Lawmakers over the weekend greenlighted a one-time tax reduction for Minnesota’s commercial and industrial properties, but the measure doesn’t carry a longer-term fix pushed by business advocates for years.
The House and Senate each approved a plan to exempt the first $100,000 in business complexes’ market value from state property taxes. That threshold was scaled down from $500,000 in an earlier House proposal, and is part of a comprehensive tax bill still needs approval from Gov. Mark Dayton.
Passed as the clock ran down on this year’s legislative session, the move would particularly benefit the owners of lower-value properties, including small business operators, though all businesses will see a reduction.
Supporters hailed the measure as a key first step in lightening the tax load on Minnesota businesses, but made clear they want more.
“We see this as being a good first step,” said Beth Strinden Kadoun, vice president for tax and fiscal policy at the Minnesota Chamber of Commerce, one of the most vocal proponents of the cuts. “But there’s more work to be done.”
The campaign for more sweeping business tax cuts deepened last year, when Republicans tried to leverage a $1.9 billion surplus to drive more sweeping changes to the property tax framework. That effort fizzled when legislators, at odds over a variety of issues, left that tax bill on the table.
Heading into this session, with a $900 million surplus, tax-cut proponents said they expected to pick up the talks where they left off in 2015. Rep. Greg Davids, R-Preston, who chairs the House Tax Committee, called the legislation his “don’t stop believin’” tax bill.
The plan hinged heavily on eliminating an automatic inflator — in effect since 2002 — that guarantees annual tax target increases.
Revenues from commercial and industrial property taxes cover about 95 percent of the state general tax target each year. That figure has jumped from about $580 million when the inflator was imposed to more than $800 million in recent years.
An initial House tax pitch unveiled over the weekend would have phased out the business property tax, and the inflator, over six years. But talks between chambers unwound that plan, stripping it back to a property tax cut plus a pared-down tax target for next year.
As part of the tax bill, lawmakers reduced the target for 2017, requiring commercial and industrial properties to pay $762.7 million next year. The legislation does not tackle the inflator, but Davids said Monday he would target that piece in the future.
“I didn’t have the numbers to do it [this session],” he said, comparing his ambitious $2.2 billion tax proposal from 2015 to this session’s $550 million framework. “It’s kind of an expensive item.”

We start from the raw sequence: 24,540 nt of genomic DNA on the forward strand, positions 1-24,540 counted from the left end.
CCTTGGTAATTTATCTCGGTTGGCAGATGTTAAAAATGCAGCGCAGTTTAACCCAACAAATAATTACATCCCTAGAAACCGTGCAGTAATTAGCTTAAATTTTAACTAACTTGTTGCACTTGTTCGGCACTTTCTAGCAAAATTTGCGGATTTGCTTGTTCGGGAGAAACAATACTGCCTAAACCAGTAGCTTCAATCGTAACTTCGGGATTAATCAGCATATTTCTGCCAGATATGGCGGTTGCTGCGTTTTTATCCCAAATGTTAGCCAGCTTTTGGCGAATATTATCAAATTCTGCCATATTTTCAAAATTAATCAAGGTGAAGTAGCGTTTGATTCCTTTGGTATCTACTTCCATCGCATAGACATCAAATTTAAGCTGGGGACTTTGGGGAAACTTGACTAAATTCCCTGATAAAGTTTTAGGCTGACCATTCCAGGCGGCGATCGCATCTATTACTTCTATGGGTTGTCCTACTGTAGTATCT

Sen. Rod Skoe, DFL-Clearbrook, who chairs the Senate Tax Committee, did not immediately respond to a request for comment on Monday.
Critics of steep tax reductions say the state relies on cash flow from the business property taxes to keep up necessary programming. Further complicating the discussion, lawmakers this session opted to focus more heavily on curbing individual property taxes – a popular move in an election year.
But even as Minnesota picks up national accolades for its strong economy, business advocates say comparatively hefty taxes sting the state. Property taxes in particular are generally passed at least in part from landlords to commercial tenants, adding to the cost of setting up shop in Minnesota.
“It behooves policymakers to make sure that they’re looking toward the future and seeing how we can best position Minnesota for strong economic growth,” Kadoun said. “We think a competitive business climate is an important piece of that. We know more work needs to be done.”
The nonpartisan Tax Foundation, a Washington, D.C.-based research group, placed Minnesota near the bottom of its annual list of states with competitive business tax climates. For the second year in a row, the state clocked in at No. 47 overall — matching its ranking specifically for property taxes.
Quinn Cheney, director of public policy for commercial real estate trade group NAIOP Minnesota, said tax relief for businesses will help prop up the state’s economy.
“What we want to do is make it so when developers or new businesses are looking at Minnesota, that they don’t dismiss us out of hand because they see we’re on this list for [states with] high property taxes,” she said.
Dayton is expected to decide in coming days whether he’ll sign the legislation, set to take effect for taxes payable in 2017.